Moving to Bulgaria has become a very trendy thing for Brits and other expats to do. But, what can you really expect to find whilst living there? How do the people behave and will they really welcome you?
Today we’ll explore some of the customs and traditions new expats are likely to run into whilst living in Bulgaria. The country’s language does serve as a barrier to really acclimating in some cases, but many expats find plenty of English speakers and discover that the people are quite friendly and welcoming.
When living in Bulgaria there are a few things about the people you are soon to discover. Firstly, the Orthodox religion is very important to many residents here. Whilst many citizens are not overtly religious, they do tend to identify being Bulgarian with the religion. The church and common beliefs held Bulgarians together under many years of foreign rule.
Family is also a very important feature of Bulgarian life. In many cases you’re going to find that society tends to revolve around the extended family and that most families maintain very close ties.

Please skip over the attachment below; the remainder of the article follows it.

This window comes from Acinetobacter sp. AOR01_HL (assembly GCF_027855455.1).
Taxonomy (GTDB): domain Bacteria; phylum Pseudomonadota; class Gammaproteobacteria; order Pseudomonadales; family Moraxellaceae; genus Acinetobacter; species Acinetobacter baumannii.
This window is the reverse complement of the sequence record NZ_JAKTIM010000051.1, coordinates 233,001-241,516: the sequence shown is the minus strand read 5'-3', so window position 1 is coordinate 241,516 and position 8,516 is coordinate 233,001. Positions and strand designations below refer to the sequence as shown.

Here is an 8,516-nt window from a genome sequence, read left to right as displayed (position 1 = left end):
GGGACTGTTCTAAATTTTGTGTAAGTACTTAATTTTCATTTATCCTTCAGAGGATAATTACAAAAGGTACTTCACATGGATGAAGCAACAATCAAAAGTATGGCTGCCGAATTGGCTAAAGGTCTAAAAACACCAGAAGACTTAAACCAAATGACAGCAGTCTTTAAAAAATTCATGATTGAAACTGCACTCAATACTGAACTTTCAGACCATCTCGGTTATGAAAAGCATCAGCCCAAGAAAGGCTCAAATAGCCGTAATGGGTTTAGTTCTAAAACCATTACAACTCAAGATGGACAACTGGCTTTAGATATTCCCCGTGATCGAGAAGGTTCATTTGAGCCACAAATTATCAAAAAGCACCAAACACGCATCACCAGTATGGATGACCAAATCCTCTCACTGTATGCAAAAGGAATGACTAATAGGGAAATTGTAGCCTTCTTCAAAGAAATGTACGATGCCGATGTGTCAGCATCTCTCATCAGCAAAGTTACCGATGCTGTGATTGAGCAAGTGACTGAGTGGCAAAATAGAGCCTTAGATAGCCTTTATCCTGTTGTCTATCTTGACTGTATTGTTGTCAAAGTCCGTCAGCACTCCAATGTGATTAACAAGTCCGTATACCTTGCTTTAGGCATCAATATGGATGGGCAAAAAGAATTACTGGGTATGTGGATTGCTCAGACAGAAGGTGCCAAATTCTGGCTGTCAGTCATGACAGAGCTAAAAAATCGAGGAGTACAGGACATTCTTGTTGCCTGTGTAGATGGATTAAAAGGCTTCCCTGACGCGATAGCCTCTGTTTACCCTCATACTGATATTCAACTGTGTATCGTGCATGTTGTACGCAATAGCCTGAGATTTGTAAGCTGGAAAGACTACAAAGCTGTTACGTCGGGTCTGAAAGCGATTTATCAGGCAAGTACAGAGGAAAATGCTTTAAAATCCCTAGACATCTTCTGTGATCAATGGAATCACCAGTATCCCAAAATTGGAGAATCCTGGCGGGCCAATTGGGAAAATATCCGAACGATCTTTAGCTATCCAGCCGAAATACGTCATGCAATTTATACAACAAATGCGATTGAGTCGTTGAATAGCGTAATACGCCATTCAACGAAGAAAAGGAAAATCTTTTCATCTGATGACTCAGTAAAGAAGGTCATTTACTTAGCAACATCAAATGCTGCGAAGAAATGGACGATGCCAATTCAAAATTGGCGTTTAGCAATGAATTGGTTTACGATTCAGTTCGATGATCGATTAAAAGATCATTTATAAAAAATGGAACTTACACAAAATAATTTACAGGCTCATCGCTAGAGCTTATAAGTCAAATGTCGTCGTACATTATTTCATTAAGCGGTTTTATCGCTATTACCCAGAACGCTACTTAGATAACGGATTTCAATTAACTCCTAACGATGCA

As you meet new people and learn more about the Bulgarian culture, there are a few things to keep in mind. These include: –
Pride. Bulgarians tend to be very proud of their traditions, culture and heritage. Their love for it is reflected in everything from food and songs to dances and jewelry. Respect the culture, history and beliefs of the people and you will not offend your neighbours. Try to learn as much about it as possible.
Formalities. Bulgarians maintain a fairly formal culture. When meeting new people, address them with appropriate courtesy titles until told to do otherwise. Kisses and hugs are reserved for close friends and family – handshakes and eye contact are fine for all others. Once you are accepted into the culture, the formal curtain will drop. It just might take a little time.
Giving presents. Gift giving is an important part of culture, but it is wise to know the rules of the road. Do not give overly elaborate gifts. Keep the prices reasonable. When visiting a person’s home, bring flowers for the hostess and wine or spirits for the host. In most other cases, gift giving is reserved for births, birthdays and Christmas.
Dining. If you receive an invitation to a Bulgarian house for a meal, congratulations! You are well on your way to fitting in. Whilst dining, wait for the hostess to signal the time to start eating and do try to take two servings – this shows appreciation for the meal.
Living in Bulgaria is an experience that many Brits and other expats from all over the world are enjoying greatly. The culture here is a little different than in other locations, however. Learn to understand and respect it and you will find yourself welcomed.